Tim Grant is the new director of the college Science Center. A bachelor, he requires the assistance of a hostess and hires Sophy Brandt, a widow in her sixties with a reputation for skillful entertaining and an organized household. All goes well, except: He cleared his throat and settled his tie… “You’re a bachelor’s dream, … More That Hideous, Yellow Bang
This is a 1939 ad from the Battle Creek (Michigan) Enquirer. Spencer’s sold used books and rented books at what seem to us now as incredibly cheap prices. Three cents a day to rent a book? But remember when this was. The nation had just come through the Great Depression, and families were still getting their … More Up-to-the-Minute Books Are Here!
Have you ever gotten impatient with a descriptive passage, wondered why it seemed to go on and on, maybe skipped over part of it to get on with the story? Try to describe something at length to your friends, and it can be a conversation ender. We’ve all been there. We’re hungry for the witty dialogue … More About Those Lengthy Descriptions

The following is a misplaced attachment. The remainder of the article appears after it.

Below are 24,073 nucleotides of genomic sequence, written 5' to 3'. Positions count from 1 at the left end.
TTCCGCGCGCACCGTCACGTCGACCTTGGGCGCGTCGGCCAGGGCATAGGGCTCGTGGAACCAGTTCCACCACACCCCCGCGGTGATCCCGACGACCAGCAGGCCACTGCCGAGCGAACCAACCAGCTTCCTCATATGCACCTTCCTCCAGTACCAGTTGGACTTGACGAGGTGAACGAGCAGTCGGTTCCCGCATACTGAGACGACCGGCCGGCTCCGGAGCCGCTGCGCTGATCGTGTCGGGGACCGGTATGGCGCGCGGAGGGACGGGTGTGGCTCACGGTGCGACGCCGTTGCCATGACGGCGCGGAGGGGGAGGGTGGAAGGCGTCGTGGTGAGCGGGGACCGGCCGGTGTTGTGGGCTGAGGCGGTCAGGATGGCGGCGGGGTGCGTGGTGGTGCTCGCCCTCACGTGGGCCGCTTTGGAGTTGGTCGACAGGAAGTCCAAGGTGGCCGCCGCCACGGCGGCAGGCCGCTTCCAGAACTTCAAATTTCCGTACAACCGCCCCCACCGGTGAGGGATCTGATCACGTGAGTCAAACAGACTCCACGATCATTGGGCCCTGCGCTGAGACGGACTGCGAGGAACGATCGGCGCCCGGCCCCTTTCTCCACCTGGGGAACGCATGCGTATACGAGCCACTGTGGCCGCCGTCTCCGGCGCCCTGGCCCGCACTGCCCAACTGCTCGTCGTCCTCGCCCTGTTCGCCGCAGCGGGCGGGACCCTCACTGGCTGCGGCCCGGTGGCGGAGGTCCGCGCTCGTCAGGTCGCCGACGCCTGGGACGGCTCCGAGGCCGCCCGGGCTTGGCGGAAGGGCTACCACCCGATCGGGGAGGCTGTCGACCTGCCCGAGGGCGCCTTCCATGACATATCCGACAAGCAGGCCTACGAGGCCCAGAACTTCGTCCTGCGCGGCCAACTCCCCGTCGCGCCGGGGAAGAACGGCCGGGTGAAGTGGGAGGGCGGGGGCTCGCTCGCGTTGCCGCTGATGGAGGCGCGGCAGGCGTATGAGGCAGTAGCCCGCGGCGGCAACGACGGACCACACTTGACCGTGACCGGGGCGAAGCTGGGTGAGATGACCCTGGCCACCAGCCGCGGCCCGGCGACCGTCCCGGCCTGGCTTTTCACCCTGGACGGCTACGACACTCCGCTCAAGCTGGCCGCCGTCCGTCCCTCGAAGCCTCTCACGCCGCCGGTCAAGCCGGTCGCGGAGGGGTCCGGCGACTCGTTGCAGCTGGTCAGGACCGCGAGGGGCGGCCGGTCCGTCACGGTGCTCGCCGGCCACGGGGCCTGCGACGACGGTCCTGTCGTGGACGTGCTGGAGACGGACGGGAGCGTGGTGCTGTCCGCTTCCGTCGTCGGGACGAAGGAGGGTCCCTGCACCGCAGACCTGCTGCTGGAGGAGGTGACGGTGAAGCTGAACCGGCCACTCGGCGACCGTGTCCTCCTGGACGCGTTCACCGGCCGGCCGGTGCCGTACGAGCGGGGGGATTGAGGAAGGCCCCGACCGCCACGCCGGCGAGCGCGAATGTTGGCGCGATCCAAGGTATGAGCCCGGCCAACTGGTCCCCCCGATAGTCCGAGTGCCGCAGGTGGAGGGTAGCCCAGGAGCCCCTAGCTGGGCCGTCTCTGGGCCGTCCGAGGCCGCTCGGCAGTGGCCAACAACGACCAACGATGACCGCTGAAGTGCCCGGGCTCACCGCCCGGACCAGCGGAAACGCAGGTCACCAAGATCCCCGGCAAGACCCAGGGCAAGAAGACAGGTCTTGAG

Books reflect the characters of the people who write them. Their language and tone, their themes and plot lines, the experience awaiting inside a book’s cover, all depend on the author. Of course, the rest takes place inside the reader, when the author’s words combine with the reader’s imagination, character, experience, and thoughts. That’s how we … More An Author’s Voice is the Key to Many Doors
“Hardly anyone remembers Steve Jobs anymore, but in the age of electronic computing, he was iconic.” This introduction hasn’t been written yet, but it will be. Fame is fleeting. The heroes of one generation, however high they fly, are unknown to the next. Tell me something about the life of Johannes Gutenberg. And then Petrache … More Fame is Fleeting; Appreciation Doesn’t Have to Be
Emilie read a lot—and not just casually, but critically. She reviewed children’s books for her father when she was young enough to sit on the publisher’s desk, she reviewed her siblings’ plays in her twenties and thirties, and when she began to write in her forties, she wrote book reviews first. So who were the … More Who were Emilie Loring’s favorite authors?